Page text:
Posted by: Michael | July 19, 2009

“To Send” and “To Take”

In Bahasa Melayu, you might say:

Saya akan menghantar surat ke nenek saya.

This means “I will send a letter to my grandmother”.

However, the verb (meng)hantar is also used in the following way:

Bolehkah awak menghantar kanak-kanak ke sekolah hari ini?

The same Malay verb is used in both sentences, however, it cannot be translated the same way in the second sentence.

The second sentence correctly translated into English is:

“Can you take the children to school today?”

But hang on a minute! Isn’t ambil the Malay word for “to take”? Not in this context.

While Malay may use one word for both meanings, in English, there are two separate words (“To send” and “To take”), and the correct one must be used in the correct place.

The Oxford English Dictionary defines “send” as: “cause to go or be taken to a destination.” Wiktionary defines it at “To make something (such as an object or message) go from one place to another.”

The use of “cause” and “make” in these definitions show that you are simply starting the movement of the object in its direction to its final destination. They show that you are not going with the object or the message. When you send a letter, you don’t get into the mailbox and go with it (unless you’re Mr. Bean!). So therefore, if you are driving your children to school in your car, you cannot say that you are “sending” them to school (since you are going with them). You are “taking” them to school.

However, you can say “I’ll send the kids to school in a taxi”, because that means that by calling the taxi and telling the driver the destination, you are making your children go from one place to another. You are causing them to be taken to a destination. You yourself are not taking them, so it is okay to use the word “send” in this sense.

An easy way to determine if the word “send” is correct:

Are you going with the person?

Yes – You cannot use “send”
No – You may be able to use “send”.

This is a very common mistake made by Malaysians, but it’s wrong. It is simply a literal translation of the verb (meng)hantar without understanding that each of the ways it is used has a different translation in English.

Posted by: Michael | July 18, 2009

“Photostat Machine”

1918_Photostat_illustration_OM

Has anyone ever seen one of these before?

I don’t think so, unless you’re interested in old office equipment.

This is a Photostat Machine – the predecessor to the modern photocopier, which is found in offices all over the world.

The large part on the right at the top is a camera – a very old camera (this photostat machine dates from 1918 and cameras were much different back then). The camera was used to take a picture of the document, which was developed the same way a normal photograph was at the time. This took about two minutes. The image that was produced was a negative image, meaning that light was dark and dark was light. The negative image was then photostatted with the same procedure, and this produced a positive image.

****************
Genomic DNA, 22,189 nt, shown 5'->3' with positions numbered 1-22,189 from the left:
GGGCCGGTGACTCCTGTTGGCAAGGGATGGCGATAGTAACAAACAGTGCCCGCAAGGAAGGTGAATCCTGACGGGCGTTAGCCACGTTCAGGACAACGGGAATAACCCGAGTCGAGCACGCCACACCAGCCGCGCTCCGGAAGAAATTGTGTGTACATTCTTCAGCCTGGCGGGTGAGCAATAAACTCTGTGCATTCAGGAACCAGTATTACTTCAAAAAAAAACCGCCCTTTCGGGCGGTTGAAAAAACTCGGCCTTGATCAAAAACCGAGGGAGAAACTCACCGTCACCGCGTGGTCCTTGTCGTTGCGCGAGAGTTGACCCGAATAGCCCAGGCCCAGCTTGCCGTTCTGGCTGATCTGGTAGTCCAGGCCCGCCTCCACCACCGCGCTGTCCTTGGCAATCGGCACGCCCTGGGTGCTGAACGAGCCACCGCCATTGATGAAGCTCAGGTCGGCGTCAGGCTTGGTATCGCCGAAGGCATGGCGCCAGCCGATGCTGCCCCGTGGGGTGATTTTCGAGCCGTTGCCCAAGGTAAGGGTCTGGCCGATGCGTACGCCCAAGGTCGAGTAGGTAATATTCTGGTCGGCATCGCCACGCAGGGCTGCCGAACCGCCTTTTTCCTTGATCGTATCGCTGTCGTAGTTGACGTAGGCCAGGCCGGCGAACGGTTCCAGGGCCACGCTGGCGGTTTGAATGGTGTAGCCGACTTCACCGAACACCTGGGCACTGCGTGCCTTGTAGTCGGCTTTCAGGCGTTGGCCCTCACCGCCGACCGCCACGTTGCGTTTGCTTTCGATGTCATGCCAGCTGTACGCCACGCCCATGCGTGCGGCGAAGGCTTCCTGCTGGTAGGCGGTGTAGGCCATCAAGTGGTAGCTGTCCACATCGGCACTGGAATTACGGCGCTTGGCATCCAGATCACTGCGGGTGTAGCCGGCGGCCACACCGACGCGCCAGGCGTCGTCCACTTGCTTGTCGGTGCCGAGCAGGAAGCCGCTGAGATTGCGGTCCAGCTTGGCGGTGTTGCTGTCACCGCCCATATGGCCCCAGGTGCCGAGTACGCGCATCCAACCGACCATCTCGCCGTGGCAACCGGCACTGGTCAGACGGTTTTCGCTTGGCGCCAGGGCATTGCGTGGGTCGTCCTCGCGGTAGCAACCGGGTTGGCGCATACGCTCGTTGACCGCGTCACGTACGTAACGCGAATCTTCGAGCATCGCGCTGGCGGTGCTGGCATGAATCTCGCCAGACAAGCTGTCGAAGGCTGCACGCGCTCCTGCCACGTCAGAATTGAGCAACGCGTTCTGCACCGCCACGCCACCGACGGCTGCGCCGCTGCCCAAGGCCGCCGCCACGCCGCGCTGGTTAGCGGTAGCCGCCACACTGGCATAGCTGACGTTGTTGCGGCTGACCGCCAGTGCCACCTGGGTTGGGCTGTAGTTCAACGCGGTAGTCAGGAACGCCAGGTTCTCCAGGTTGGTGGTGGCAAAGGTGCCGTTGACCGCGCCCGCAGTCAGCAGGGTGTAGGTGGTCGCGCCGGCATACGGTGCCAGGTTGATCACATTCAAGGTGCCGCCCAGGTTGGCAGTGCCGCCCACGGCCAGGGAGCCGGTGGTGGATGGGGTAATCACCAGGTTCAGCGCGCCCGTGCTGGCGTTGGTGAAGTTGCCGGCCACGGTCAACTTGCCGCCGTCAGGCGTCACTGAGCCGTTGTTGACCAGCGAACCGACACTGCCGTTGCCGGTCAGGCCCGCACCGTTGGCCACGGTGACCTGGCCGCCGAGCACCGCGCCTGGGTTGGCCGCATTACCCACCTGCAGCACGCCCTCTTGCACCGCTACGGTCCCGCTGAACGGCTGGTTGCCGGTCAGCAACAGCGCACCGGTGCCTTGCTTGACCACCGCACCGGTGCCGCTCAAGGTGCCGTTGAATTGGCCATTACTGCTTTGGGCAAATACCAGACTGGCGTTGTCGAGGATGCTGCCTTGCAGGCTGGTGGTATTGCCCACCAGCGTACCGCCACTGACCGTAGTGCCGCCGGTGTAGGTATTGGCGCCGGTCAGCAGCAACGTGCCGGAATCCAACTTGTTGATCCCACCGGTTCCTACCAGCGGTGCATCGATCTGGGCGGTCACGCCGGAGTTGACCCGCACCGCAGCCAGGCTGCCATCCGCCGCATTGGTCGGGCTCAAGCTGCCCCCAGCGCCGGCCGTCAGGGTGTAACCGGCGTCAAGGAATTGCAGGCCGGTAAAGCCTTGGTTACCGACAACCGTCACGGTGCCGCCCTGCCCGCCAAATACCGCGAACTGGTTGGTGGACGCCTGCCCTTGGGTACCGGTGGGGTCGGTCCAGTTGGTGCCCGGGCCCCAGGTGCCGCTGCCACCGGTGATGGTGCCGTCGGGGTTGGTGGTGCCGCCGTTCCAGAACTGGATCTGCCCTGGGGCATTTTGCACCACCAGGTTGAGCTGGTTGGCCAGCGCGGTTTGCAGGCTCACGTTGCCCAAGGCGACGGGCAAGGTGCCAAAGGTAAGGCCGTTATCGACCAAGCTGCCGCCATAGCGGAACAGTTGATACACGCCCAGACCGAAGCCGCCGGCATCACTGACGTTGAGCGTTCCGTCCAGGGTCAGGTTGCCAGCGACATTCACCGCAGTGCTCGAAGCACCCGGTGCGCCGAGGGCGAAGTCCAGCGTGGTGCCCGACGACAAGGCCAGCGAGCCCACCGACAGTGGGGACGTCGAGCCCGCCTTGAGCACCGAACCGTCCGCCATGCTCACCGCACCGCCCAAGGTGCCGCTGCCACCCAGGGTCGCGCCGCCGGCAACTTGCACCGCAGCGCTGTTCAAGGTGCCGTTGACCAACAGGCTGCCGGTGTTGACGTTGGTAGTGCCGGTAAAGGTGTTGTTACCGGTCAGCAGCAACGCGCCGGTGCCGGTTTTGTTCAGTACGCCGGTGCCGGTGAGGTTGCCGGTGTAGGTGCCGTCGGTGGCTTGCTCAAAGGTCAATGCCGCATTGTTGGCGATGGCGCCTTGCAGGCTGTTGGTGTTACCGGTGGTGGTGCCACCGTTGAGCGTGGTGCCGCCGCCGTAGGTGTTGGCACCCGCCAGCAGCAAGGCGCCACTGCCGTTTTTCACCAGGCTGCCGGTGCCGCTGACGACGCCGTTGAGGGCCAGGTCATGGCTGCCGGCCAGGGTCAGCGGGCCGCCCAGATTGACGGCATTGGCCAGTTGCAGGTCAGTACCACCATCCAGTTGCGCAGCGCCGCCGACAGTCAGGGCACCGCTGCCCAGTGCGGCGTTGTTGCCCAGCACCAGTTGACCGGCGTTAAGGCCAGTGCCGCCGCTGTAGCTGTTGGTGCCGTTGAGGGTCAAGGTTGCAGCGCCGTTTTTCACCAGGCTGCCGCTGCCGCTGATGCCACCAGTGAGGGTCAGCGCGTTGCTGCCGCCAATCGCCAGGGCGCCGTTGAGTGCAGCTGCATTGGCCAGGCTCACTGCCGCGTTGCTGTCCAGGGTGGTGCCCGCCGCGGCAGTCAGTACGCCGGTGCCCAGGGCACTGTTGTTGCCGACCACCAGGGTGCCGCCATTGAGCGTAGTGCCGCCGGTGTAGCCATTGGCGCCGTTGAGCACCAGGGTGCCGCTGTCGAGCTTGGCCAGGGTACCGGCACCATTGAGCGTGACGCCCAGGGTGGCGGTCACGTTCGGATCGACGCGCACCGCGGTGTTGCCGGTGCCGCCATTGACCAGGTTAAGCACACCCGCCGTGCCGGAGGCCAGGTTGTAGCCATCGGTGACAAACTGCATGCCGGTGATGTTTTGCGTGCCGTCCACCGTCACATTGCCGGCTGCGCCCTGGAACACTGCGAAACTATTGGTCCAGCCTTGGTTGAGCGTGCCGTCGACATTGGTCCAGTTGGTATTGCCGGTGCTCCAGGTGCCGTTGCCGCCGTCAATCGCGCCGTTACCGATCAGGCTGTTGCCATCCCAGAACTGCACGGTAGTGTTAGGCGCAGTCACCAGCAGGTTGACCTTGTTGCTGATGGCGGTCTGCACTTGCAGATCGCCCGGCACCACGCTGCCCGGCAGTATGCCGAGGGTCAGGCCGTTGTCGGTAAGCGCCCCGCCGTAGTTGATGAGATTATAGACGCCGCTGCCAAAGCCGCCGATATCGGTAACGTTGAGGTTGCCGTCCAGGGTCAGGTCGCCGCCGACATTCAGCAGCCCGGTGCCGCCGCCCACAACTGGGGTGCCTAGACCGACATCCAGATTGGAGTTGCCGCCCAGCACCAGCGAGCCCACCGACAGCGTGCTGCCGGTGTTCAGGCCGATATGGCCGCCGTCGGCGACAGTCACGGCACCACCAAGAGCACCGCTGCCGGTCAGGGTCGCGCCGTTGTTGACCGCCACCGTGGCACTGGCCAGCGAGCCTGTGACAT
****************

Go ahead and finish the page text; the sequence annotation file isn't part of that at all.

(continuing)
Since the invention of the modern photocopier in the late 1940’s, the photostat machine has vanished from offices, superceded by the superior photocopier, which can produce a page in seconds, not the 5 or so minutes it took to make a photostatted image.

However, for some reason as yet unknown to me, Malaysians mistakenly refer to a modern photocopier as a “Photostat Machine”. This is wrong. The proper name for the machine is a photocopy machine or photocopier. I don’t even know if there ever were any photostat machines in Malaysia – type in “old photostat machine Malaysia” and all you get are pages about photocopiers.

The Malaysian use of the term “photostat machine” is a misnomer – a word or term that is widely used in a wrong way.

Let’s call the machine by its proper name, shall we?

Posted by: Michael | July 18, 2009

Welcome!

Hi! My name is Michael and I’m an English teacher living and teaching in Malaysia. I was born in New Zealand and grew up there, so I’m a native speaker of English and I’d like to help other people to speak it properly, too.

I started this blog to draw attention to many of the common errors that Malaysians (and possibly others) make when speaking English. I hope I can be of some help to you!

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